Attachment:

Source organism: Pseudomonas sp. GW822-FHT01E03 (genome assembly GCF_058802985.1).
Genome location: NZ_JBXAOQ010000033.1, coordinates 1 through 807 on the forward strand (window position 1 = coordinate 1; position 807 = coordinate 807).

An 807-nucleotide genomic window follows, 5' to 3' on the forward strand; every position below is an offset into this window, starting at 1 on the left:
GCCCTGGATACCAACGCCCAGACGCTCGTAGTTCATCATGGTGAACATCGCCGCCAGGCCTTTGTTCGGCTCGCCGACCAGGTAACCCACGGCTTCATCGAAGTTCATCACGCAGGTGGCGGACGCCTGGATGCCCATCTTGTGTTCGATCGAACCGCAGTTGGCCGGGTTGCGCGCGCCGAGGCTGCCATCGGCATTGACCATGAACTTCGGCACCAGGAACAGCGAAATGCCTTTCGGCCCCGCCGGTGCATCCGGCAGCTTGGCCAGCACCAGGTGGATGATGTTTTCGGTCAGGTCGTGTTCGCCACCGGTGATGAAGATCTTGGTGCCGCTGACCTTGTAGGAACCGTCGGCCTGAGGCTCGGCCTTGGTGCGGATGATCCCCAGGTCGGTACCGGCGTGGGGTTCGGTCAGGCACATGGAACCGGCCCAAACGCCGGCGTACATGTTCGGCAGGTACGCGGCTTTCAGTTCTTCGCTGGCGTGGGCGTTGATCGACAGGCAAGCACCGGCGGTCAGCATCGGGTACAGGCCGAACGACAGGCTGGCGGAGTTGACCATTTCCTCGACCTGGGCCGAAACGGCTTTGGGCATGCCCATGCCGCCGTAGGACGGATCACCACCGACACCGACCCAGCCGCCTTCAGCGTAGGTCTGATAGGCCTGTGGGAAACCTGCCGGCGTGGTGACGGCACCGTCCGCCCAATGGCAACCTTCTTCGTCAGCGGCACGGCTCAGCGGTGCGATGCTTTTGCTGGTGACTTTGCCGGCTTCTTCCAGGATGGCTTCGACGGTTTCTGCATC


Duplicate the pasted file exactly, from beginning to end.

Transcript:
Source organism: Pseudomonas sp. GW822-FHT01E03 (genome assembly GCF_058802985.1).
Genome location: NZ_JBXAOQ010000033.1, coordinates 1 through 807 on the forward strand (window position 1 = coordinate 1; position 807 = coordinate 807).

An 807-nucleotide genomic window follows, 5' to 3' on the forward strand; every position below is an offset into this window, starting at 1 on the left:
GCCCTGGATACCAACGCCCAGACGCTCGTAGTTCATCATGGTGAACATCGCCGCCAGGCCTTTGTTCGGCTCGCCGACCAGGTAACCCACGGCTTCATCGAAGTTCATCACGCAGGTGGCGGACGCCTGGATGCCCATCTTGTGTTCGATCGAACCGCAGTTGGCCGGGTTGCGCGCGCCGAGGCTGCCATCGGCATTGACCATGAACTTCGGCACCAGGAACAGCGAAATGCCTTTCGGCCCCGCCGGTGCATCCGGCAGCTTGGCCAGCACCAGGTGGATGATGTTTTCGGTCAGGTCGTGTTCGCCACCGGTGATGAAGATCTTGGTGCCGCTGACCTTGTAGGAACCGTCGGCCTGAGGCTCGGCCTTGGTGCGGATGATCCCCAGGTCGGTACCGGCGTGGGGTTCGGTCAGGCACATGGAACCGGCCCAAACGCCGGCGTACATGTTCGGCAGGTACGCGGCTTTCAGTTCTTCGCTGGCGTGGGCGTTGATCGACAGGCAAGCACCGGCGGTCAGCATCGGGTACAGGCCGAACGACAGGCTGGCGGAGTTGACCATTTCCTCGACCTGGGCCGAAACGGCTTTGGGCATGCCCATGCCGCCGTAGGACGGATCACCACCGACACCGACCCAGCCGCCTTCAGCGTAGGTCTGATAGGCCTGTGGGAAACCTGCCGGCGTGGTGACGGCACCGTCCGCCCAATGGCAACCTTCTTCGTCAGCGGCACGGCTCAGCGGTGCGATGCTTTTGCTGGTGACTTTGCCGGCTTCTTCCAGGATGGCTTCGACGGTTTCTGCATC